Month: February 2015

Urban Artboard : Urban Voids

Urban Voids

(Urban Voids, New York, New York. 2014. Image by Greg Gordon)

Along the streets of The Lower East Side sit vacant lots ready for the developers shovel. Sometimes empty for years, these spaces exist in between the rich historical fabric of the storied New York neighborhood. Once the sites of tenements, housing countless immigrant families and dreams for a better life, these voids now stand as a testament to a form of Urban Impermanence.


The F#ck You Building on the Fringes of Delancey

Cantilevered Condo

(Rendering of the F#ck You Building. New York. By ODA Architecture)

The Urban Critic: Delancey Street, in New York’s Lower East Side, has been known for its rough around the edges aesthetic, and below the radar neighborhood status for the majority of New Yorker’s. Its Far East Side location, at the foot of the Williamsburg Bridge, has been kind of a no-man’s land for many decades after the demolition of multiple city blocks in the name of Urban Renewal. Of Note: These demolished city blocks are now under development as the future Essex Crossing, which we critiqued in our prior post A Bait and Switch in The Lower East Side.

Where the Essex Crossing development lacks in clarity across Delancey, this fortress of glass rising across the street (at 100 Norfolk Street) harnesses the current trend of Air Rights Transfers in New York and takes this real estate trick to a new level. By exposing all aspects of building structure and packaging it into a powerful building Form, this cantilevered condo tower takes an aggressive position of iconography in a rapidly changing Lower East Side. In a lot of respects, this position is welcome.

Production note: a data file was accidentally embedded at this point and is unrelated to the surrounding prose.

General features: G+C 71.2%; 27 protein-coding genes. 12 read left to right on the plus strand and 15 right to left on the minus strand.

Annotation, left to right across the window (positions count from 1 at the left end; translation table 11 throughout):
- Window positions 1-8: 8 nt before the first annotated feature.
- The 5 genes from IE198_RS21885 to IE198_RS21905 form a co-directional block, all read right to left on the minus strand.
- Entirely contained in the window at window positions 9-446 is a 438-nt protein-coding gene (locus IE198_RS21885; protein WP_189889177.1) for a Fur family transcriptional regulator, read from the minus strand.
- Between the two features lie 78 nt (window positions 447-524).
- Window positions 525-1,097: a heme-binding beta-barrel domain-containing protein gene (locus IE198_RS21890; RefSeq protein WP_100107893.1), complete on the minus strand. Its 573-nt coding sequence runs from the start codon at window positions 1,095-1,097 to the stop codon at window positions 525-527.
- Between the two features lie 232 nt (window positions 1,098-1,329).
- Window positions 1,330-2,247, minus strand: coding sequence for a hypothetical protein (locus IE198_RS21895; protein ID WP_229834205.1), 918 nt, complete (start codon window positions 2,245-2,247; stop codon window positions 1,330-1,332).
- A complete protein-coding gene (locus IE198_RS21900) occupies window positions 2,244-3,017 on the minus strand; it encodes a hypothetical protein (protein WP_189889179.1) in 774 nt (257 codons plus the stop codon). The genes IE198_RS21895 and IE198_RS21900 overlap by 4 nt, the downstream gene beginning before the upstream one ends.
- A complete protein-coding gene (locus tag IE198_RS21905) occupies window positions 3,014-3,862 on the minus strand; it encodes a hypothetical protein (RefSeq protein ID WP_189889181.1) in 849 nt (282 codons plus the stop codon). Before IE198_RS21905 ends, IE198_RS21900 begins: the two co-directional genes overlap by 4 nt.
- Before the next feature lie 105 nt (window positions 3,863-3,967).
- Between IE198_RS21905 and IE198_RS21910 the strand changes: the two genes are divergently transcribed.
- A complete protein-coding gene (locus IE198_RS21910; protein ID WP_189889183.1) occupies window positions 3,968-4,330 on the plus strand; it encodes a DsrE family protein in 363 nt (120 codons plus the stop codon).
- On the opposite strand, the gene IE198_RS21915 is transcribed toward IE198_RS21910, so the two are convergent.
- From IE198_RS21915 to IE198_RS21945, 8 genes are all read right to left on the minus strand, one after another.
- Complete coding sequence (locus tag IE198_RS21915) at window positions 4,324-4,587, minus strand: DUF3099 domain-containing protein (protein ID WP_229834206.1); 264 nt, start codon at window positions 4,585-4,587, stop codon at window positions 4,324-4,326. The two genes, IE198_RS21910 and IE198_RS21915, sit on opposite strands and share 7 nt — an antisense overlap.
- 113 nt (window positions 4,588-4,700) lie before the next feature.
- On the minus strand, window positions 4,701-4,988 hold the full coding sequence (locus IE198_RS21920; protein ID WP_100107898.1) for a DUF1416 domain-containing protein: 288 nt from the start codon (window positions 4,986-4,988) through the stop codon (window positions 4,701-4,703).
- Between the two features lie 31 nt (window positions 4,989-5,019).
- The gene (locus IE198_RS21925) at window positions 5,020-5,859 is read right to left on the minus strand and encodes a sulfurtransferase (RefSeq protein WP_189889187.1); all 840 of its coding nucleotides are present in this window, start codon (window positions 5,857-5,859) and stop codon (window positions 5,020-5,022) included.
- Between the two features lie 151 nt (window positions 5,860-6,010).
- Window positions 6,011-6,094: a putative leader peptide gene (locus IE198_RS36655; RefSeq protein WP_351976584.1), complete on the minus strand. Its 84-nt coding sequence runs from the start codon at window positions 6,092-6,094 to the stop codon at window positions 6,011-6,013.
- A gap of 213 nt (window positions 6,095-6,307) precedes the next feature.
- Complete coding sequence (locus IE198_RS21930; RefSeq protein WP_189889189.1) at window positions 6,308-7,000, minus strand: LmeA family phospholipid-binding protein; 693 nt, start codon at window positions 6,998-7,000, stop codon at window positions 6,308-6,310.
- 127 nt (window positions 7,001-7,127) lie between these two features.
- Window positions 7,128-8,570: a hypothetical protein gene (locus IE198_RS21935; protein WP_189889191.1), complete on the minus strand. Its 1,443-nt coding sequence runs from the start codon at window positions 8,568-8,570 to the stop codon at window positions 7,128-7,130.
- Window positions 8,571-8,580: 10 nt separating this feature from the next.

Oftentimes, the softer side of architectural expression takes over with the contribution of community organizations and neighborhood input. Watered down versions of friendly building forms with developer-grade facades becomes the expectation. Since this is the prevailing trend in Our Changing City, the definition of powerful architecture gets lost.


(The softer side of Architecture, across the street at Essex Crossing)

The Cantilevered building on Delancey falls into the category of a F#ck You building. It positions itself as an “edge” structure, in a fringe neighborhood; Not quite sure of itself, but taking a position by pushing boundaries. Its fragmented form, a building type we’ve highlighted before in Jenga Box Rising, bucks the notion of traditional residential architecture and elevates it into the realm of Fragmented Realism.

And while this notion of fragmentation is oftentimes disturbing to the viewer, provoking feelings of unease and imbalance; It is precisely what society needs in order to keep moving in a progressive direction. The F#ck You building is a provocation, an Urban Experiment. It questions the everyday challenges of living in a complex and mutable city, and solidifies these challenges into a three dimensional Urban Form, soon to rise on the fringes of Delancey.

The Brooklyn Fire of 2015


(The Brooklyn Warehouse Fire from Across The East River, Photo by Greg Gordon, 2015)